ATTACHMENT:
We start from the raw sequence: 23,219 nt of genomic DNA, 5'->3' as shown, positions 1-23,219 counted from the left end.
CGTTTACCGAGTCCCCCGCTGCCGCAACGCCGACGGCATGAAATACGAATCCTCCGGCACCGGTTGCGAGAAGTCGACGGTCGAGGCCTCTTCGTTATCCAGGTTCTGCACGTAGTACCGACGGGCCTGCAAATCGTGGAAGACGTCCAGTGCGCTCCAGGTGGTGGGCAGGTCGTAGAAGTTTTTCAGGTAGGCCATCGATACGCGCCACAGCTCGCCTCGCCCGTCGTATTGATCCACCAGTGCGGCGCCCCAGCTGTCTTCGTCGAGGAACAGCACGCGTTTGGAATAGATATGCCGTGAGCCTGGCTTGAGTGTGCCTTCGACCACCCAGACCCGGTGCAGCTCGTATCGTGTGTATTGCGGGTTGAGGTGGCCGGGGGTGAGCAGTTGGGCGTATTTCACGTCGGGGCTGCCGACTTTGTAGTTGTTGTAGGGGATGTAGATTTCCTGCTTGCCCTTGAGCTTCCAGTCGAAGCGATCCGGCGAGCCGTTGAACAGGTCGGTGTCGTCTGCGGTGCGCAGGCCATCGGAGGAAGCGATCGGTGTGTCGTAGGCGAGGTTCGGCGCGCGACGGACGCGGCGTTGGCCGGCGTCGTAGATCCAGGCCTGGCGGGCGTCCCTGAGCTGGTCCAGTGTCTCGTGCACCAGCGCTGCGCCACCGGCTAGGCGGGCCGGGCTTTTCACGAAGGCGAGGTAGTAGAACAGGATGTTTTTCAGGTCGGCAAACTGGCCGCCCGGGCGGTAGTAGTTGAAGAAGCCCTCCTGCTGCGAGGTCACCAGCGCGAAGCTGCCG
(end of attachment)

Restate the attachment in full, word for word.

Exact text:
We start from the raw sequence: 23,219 nt of genomic DNA, 5'->3' as shown, positions 1-23,219 counted from the left end.
CGTTTACCGAGTCCCCCGCTGCCGCAACGCCGACGGCATGAAATACGAATCCTCCGGCACCGGTTGCGAGAAGTCGACGGTCGAGGCCTCTTCGTTATCCAGGTTCTGCACGTAGTACCGACGGGCCTGCAAATCGTGGAAGACGTCCAGTGCGCTCCAGGTGGTGGGCAGGTCGTAGAAGTTTTTCAGGTAGGCCATCGATACGCGCCACAGCTCGCCTCGCCCGTCGTATTGATCCACCAGTGCGGCGCCCCAGCTGTCTTCGTCGAGGAACAGCACGCGTTTGGAATAGATATGCCGTGAGCCTGGCTTGAGTGTGCCTTCGACCACCCAGACCCGGTGCAGCTCGTATCGTGTGTATTGCGGGTTGAGGTGGCCGGGGGTGAGCAGTTGGGCGTATTTCACGTCGGGGCTGCCGACTTTGTAGTTGTTGTAGGGGATGTAGATTTCCTGCTTGCCCTTGAGCTTCCAGTCGAAGCGATCCGGCGAGCCGTTGAACAGGTCGGTGTCGTCTGCGGTGCGCAGGCCATCGGAGGAAGCGATCGGTGTGTCGTAGGCGAGGTTCGGCGCGCGACGGACGCGGCGTTGGCCGGCGTCGTAGATCCAGGCCTGGCGGGCGTCCCTGAGCTGGTCCAGTGTCTCGTGCACCAGCGCTGCGCCACCGGCTAGGCGGGCCGGGCTTTTCACGAAGGCGAGGTAGTAGAACAGGATGTTTTTCAGGTCGGCAAACTGGCCGCCCGGGCGGTAGTAGTTGAAGAAGCCCTCCTGCTGCGAGGTCACCAGCGCGAAGCTGCCG